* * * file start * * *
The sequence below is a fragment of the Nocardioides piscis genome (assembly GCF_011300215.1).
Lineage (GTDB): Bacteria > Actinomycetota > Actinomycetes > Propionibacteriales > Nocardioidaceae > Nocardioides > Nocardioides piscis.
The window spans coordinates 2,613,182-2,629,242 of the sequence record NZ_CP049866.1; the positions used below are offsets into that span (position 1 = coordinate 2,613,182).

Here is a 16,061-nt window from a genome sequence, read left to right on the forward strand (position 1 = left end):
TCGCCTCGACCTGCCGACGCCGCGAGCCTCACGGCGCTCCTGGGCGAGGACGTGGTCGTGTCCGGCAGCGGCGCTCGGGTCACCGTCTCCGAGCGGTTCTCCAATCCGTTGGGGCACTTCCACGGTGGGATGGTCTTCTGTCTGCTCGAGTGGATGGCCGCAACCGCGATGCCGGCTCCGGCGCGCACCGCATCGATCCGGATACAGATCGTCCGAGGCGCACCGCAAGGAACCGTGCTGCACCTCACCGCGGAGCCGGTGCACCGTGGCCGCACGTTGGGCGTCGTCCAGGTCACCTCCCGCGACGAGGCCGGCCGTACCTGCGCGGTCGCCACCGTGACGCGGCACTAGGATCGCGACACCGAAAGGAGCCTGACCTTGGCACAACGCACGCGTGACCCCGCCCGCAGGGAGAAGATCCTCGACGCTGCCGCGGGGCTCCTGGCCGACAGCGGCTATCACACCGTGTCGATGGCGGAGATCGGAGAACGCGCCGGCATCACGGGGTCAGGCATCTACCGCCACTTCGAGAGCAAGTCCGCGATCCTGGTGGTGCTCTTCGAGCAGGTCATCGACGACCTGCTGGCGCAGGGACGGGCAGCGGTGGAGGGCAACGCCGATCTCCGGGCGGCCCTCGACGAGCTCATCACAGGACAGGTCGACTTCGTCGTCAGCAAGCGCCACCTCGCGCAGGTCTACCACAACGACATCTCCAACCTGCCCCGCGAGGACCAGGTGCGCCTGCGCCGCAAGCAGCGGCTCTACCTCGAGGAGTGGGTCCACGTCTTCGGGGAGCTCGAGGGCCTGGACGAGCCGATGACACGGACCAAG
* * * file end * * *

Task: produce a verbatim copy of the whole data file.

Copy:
The sequence below is a fragment of the Nocardioides piscis genome (assembly GCF_011300215.1).
Lineage (GTDB): Bacteria > Actinomycetota > Actinomycetes > Propionibacteriales > Nocardioidaceae > Nocardioides > Nocardioides piscis.
The window spans coordinates 2,613,182-2,629,242 of the sequence record NZ_CP049866.1; the positions used below are offsets into that span (position 1 = coordinate 2,613,182).

Here is a 16,061-nt window from a genome sequence, read left to right on the forward strand (position 1 = left end):
TCGCCTCGACCTGCCGACGCCGCGAGCCTCACGGCGCTCCTGGGCGAGGACGTGGTCGTGTCCGGCAGCGGCGCTCGGGTCACCGTCTCCGAGCGGTTCTCCAATCCGTTGGGGCACTTCCACGGTGGGATGGTCTTCTGTCTGCTCGAGTGGATGGCCGCAACCGCGATGCCGGCTCCGGCGCGCACCGCATCGATCCGGATACAGATCGTCCGAGGCGCACCGCAAGGAACCGTGCTGCACCTCACCGCGGAGCCGGTGCACCGTGGCCGCACGTTGGGCGTCGTCCAGGTCACCTCCCGCGACGAGGCCGGCCGTACCTGCGCGGTCGCCACCGTGACGCGGCACTAGGATCGCGACACCGAAAGGAGCCTGACCTTGGCACAACGCACGCGTGACCCCGCCCGCAGGGAGAAGATCCTCGACGCTGCCGCGGGGCTCCTGGCCGACAGCGGCTATCACACCGTGTCGATGGCGGAGATCGGAGAACGCGCCGGCATCACGGGGTCAGGCATCTACCGCCACTTCGAGAGCAAGTCCGCGATCCTGGTGGTGCTCTTCGAGCAGGTCATCGACGACCTGCTGGCGCAGGGACGGGCAGCGGTGGAGGGCAACGCCGATCTCCGGGCGGCCCTCGACGAGCTCATCACAGGACAGGTCGACTTCGTCGTCAGCAAGCGCCACCTCGCGCAGGTCTACCACAACGACATCTCCAACCTGCCCCGCGAGGACCAGGTGCGCCTGCGCCGCAAGCAGCGGCTCTACCTCGAGGAGTGGGTCCACGTCTTCGGGGAGCTCGAGGGCCTGGACGAGCCGATGACACGGACCAAG